The WTO Dispute Settlement System 1995-2010: Some Descriptive Statistics
AbstractThe Dispute Settlement (DS) system is a central feature of the World Trade Organization (WTO) Agreement. This compulsory and binding two-level mechanism for the adjudication of disputes between WTO Members is the most active among international courts. The functioning of the DS system has attractive research interest among both lawyers and economists. This paper reports some descriptive statistics of the working of the DS system based on the recently updated Horn and Mavroidis WTO Dispute Settlement Data Set. The data set covers all 426 WTO disputes initiated through the official filing of a Request for Consultations from January 1, 1995, until August 11, 2011, and for these disputes it includes events occurring until July 28, 2011. There are in total approximately 67 000 observations. Each dispute is followed through its legal life via the panel stage, the Appellate Body stage, through to the implementation stage. The paper provides information on fundamental aspects of the use of the DS system, such as: • How active have the different countries been as complainants and as respondents? • Which agreements and which provisions are most commonly cited? • How are the adjudicating panels composed? • How successful have the different participants been?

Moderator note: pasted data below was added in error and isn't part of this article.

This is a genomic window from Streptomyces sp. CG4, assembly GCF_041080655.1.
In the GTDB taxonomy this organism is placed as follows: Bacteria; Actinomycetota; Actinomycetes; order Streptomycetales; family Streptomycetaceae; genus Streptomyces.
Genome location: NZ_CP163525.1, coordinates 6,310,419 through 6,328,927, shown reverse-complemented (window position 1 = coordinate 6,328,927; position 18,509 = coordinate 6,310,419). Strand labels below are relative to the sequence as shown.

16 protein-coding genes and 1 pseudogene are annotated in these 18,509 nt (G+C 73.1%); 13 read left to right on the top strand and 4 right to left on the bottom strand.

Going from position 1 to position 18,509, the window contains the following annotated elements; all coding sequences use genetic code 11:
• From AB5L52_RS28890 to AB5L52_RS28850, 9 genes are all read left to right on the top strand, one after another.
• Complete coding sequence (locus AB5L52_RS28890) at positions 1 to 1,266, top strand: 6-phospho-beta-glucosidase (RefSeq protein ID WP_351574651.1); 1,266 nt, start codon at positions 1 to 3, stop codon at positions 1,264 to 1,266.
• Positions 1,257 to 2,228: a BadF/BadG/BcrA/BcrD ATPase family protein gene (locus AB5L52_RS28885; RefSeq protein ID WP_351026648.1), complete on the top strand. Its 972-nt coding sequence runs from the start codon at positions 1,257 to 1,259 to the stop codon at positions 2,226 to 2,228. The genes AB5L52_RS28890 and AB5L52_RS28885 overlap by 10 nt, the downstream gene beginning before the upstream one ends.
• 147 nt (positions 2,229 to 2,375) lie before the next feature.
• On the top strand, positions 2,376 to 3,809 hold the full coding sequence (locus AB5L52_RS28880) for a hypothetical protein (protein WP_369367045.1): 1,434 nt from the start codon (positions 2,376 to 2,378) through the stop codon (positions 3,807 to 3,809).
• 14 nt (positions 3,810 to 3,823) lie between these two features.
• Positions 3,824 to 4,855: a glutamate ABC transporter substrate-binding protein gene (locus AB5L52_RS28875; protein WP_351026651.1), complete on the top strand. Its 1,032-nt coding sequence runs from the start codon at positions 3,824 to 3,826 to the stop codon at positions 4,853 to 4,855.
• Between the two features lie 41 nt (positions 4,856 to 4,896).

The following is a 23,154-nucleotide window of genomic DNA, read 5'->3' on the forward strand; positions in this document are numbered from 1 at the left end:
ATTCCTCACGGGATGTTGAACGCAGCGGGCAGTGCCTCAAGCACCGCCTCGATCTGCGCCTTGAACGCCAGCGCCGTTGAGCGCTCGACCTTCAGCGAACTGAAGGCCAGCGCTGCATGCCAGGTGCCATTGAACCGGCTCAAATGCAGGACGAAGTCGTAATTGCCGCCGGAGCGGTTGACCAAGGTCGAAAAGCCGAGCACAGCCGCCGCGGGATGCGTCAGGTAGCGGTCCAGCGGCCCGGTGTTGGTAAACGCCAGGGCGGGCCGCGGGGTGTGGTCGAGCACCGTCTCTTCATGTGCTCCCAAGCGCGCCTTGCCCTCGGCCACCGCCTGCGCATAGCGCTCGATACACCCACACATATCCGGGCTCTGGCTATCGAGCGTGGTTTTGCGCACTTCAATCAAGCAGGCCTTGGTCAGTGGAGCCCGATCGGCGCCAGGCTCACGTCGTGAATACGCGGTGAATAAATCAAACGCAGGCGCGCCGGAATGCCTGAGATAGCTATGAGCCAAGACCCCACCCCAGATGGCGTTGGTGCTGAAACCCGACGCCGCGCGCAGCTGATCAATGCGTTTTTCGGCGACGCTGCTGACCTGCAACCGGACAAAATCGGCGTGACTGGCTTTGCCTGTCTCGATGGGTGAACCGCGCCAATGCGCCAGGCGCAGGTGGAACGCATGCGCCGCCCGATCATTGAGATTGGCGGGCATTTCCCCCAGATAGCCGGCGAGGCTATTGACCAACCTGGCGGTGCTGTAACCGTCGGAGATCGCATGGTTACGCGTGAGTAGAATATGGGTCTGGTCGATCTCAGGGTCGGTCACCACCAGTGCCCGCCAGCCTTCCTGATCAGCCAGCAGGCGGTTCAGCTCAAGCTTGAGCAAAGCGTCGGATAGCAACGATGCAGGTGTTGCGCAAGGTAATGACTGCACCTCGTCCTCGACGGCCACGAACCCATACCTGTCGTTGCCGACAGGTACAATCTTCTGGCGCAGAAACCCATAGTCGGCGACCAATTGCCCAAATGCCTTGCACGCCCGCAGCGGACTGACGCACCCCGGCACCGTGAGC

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Bibliographic InfoPaper provided by Research Institute of Industrial Economics in its series Working Paper Series with number 891.
Length: 39 pages
Date of creation: 08 Dec 2011
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WTO; Dispute Settlement; Developing Countries;
Find related papers by JEL classification:
- F13 - International Economics - - Trade - - - Trade Policy; International Trade Organizations
- F53 - International Economics - - International Relations, National Security, and International Political Economy - - - International Agreements and Observance; International Organizations
- O19 - Economic Development, Technological Change, and Growth - - Economic Development - - - International Linkages to Development; Role of International Organizations
This paper has been announced in the following NEP Reports:
- NEP-ALL-2011-12-19 (All new papers)
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- Petros C. Mavroidis & Kamal Saggi, 2013. "What is not so cool about US COOL regulations? A critical analysis of the Appellate Body's ruling on US-COOL," Vanderbilt University Department of Economics Working Papers 13-00016, Vanderbilt University Department of Economics.
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